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Ballad on Third Avenue
Artist:  Ed Hale
Label:  Dying Van Gogh / Transcendent
Time:  11 Tracks / 52 mins
Very different from the Britpop/alt-rock of his ‘day job’ band Transcendence, this latest solo release is a softer affair, very much in singer-songwriter vein. Hale himself compares the sound to Belle and Sebastian or David Gray, and joins others in seeing a hint of Simon and Garfunkel (particularly on “It Feels Too Good”).
After the first few songs, I wondered whether this was a concept album on post-girlfriend misery. The first track is addressed to someone who left him in San Francisco; the title track is a plea to re-start the relationship; “It Feels too Good” starts with the line “She’s run away;” and the current single “I Walk Alone” makes his status pretty clear:

           “I walk alone for now and forever
            I walk alone for worse or for better... without you
I had wondered whether the song was somewhat tongue-in-cheek, with its extreme reaction to losing his love, but it turns out that this track was based on lyrics written by a friend when he was only fourteen. Mystery solved then.
Ballad on Third Avenue is easy to enjoy, carried by some effortless tunes. “I Walk Alone” is the most obvious pick for a single, with its timeless, almost Burt Bacharach feel, but several others are pretty close. The first five all work together to give the disc a strong presence. While it loses a bit halfway through, it ends richly with the longest track, “Never Let Me Go Again,” a dreamy piece that never outstays its welcome. On the way, the elegant “New Orleans Dreams” adds to his collection of classic-sounding works. The only poor track for me is the pub-singer vocals of “Everywhere She is There,” which just gets plain unpleasant.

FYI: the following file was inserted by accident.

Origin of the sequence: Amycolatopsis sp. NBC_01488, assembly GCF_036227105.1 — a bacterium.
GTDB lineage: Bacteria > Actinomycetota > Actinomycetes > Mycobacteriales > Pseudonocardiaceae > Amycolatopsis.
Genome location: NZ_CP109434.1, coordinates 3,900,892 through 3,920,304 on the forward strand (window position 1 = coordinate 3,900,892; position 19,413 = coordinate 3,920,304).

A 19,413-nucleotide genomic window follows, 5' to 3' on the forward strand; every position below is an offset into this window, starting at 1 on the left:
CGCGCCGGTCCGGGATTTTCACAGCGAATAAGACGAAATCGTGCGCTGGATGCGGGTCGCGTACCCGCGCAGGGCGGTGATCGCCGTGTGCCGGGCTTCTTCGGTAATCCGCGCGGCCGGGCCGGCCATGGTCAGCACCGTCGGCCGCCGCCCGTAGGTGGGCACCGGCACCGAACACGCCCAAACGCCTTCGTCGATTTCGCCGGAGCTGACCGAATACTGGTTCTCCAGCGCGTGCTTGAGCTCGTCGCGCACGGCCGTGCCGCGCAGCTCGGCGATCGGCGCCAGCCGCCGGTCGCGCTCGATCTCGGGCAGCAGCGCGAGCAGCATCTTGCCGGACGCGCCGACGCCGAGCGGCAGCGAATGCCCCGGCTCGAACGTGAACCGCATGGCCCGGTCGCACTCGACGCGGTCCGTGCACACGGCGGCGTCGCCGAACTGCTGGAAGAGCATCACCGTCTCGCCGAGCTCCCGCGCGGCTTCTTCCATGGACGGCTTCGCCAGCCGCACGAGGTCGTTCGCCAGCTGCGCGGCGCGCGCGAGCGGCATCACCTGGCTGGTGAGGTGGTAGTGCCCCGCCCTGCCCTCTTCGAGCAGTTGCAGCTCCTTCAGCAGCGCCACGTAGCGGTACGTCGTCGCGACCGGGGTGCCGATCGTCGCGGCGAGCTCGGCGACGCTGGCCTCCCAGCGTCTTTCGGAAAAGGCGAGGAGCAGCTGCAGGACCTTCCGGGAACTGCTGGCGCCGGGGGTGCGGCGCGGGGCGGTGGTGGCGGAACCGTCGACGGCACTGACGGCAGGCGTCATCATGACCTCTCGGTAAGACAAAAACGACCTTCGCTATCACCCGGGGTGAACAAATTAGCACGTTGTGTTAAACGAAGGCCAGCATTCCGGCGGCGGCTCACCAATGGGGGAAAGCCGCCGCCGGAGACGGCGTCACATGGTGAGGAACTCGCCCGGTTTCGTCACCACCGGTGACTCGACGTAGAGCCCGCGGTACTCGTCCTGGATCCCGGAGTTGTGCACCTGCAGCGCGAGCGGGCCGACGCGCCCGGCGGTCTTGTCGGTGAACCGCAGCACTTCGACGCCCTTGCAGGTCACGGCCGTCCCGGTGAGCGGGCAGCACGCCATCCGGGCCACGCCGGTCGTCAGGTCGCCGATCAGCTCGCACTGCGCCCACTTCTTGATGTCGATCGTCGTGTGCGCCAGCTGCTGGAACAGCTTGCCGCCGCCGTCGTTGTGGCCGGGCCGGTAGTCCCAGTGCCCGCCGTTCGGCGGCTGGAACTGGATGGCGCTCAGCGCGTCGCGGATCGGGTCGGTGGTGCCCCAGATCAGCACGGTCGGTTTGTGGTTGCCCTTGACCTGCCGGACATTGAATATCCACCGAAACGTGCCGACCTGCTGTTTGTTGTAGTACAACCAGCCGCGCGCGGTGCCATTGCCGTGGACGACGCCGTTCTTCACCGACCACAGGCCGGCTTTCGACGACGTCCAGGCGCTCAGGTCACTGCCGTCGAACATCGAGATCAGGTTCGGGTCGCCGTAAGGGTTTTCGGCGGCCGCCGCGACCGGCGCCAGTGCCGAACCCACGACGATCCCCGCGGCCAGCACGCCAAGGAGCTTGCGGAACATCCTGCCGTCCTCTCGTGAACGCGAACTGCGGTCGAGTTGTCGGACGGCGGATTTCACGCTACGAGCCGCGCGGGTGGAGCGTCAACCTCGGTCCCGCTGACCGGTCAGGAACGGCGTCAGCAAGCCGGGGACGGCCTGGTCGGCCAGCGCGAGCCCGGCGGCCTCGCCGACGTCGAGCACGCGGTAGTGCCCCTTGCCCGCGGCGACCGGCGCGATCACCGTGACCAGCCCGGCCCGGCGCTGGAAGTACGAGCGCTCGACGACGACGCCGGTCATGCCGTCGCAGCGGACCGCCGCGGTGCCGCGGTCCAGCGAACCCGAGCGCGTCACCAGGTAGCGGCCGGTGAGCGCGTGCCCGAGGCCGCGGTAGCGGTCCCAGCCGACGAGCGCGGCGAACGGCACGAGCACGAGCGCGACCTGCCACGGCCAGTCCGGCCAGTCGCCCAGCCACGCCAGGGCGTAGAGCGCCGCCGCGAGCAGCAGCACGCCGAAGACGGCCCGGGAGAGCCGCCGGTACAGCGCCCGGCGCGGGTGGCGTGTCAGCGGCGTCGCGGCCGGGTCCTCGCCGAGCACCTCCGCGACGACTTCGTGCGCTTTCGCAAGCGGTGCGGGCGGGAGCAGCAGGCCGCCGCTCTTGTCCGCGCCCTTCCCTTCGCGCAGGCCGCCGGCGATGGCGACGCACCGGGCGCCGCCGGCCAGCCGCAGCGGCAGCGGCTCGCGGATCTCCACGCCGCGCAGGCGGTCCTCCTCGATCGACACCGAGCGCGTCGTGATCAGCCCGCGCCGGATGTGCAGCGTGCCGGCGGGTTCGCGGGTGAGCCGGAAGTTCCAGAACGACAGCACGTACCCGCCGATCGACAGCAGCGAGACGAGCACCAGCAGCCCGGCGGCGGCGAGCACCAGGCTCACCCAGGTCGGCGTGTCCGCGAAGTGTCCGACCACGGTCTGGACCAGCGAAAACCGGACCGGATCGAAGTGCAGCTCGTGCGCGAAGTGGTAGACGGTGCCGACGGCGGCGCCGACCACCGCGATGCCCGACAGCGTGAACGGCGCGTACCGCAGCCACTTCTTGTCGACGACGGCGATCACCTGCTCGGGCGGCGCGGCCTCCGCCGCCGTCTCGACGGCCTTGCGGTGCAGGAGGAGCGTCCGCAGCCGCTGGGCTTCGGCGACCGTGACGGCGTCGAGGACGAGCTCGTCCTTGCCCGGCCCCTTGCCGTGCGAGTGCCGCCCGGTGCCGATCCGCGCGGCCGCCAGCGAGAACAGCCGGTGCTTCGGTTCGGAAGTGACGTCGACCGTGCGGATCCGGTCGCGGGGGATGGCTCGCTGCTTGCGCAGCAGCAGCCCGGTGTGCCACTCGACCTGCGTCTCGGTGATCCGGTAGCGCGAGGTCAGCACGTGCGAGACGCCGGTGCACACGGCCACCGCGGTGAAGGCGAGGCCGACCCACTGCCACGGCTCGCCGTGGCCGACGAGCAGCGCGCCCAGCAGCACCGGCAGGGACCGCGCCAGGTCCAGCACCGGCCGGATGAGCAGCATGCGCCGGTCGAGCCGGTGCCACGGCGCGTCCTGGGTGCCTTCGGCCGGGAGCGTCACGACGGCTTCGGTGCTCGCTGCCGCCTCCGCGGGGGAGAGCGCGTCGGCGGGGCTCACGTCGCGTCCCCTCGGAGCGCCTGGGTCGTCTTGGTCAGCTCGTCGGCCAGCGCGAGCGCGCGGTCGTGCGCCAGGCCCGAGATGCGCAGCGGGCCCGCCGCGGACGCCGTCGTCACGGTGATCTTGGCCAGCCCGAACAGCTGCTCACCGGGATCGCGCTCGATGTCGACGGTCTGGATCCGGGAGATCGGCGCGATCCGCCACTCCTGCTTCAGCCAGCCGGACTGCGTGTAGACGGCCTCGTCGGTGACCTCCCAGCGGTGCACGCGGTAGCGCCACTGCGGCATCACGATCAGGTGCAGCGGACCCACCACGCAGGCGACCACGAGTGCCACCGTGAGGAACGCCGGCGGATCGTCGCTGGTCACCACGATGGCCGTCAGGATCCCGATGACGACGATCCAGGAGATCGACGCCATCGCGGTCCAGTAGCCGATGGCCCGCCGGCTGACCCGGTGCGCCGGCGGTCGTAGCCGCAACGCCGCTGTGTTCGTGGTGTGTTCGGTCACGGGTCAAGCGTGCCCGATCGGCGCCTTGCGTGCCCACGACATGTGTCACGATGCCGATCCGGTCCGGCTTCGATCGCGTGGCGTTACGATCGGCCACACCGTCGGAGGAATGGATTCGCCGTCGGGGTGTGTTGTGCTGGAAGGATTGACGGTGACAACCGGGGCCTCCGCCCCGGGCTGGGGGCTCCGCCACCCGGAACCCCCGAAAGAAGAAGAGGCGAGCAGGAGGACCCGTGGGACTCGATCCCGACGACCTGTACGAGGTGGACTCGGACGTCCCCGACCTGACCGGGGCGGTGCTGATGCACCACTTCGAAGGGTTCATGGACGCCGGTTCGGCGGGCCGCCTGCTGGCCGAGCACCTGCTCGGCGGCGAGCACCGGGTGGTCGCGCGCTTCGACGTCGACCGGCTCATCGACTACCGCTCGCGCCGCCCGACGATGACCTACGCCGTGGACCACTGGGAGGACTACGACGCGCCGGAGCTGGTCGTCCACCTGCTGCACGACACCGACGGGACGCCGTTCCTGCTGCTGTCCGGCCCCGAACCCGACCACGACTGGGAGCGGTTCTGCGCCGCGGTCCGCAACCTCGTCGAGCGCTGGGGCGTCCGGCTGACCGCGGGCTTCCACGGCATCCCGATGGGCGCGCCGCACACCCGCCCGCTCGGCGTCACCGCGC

Everything is set up to support Hale’s voice. The instrumentation – which includes mellotron, cello, and piano – is “exclusively acoustic” – although that depends on your definition of acoustic, given the keyboards that fill in the background very tastefully at times. Sparse and mixed quite low, it never swamps his words, but adds hues. I enjoyed the subtle touch later in the title track, where the last words of each line are gently underscored with a vocoder effect. Across the disc, Hale uses a world-weary, almost drunken vocal style, as if the loss of love has put him in a mood to not bother with anything.
The words are worth bringing to the forefront, as Hale is handy with his lyrics. I particularly liked the tongue-in-cheek rhyme of ‘museum’ with ‘carpe diem,’ but most of the time he is too busy being argumentative or frustrated to be funny. These confessional songs are full of vulnerability, like you’re overhearing conversations that were never meant to be made public.
While this is not an essential disc for your desert island, it has at least seven songs that earn their place easily, and several of these are pretty strong. You never feel that this is a disc that is wasting your time or electricity; rather, it is one to enjoy – unless you have just split with someone you love!
Derek Walker


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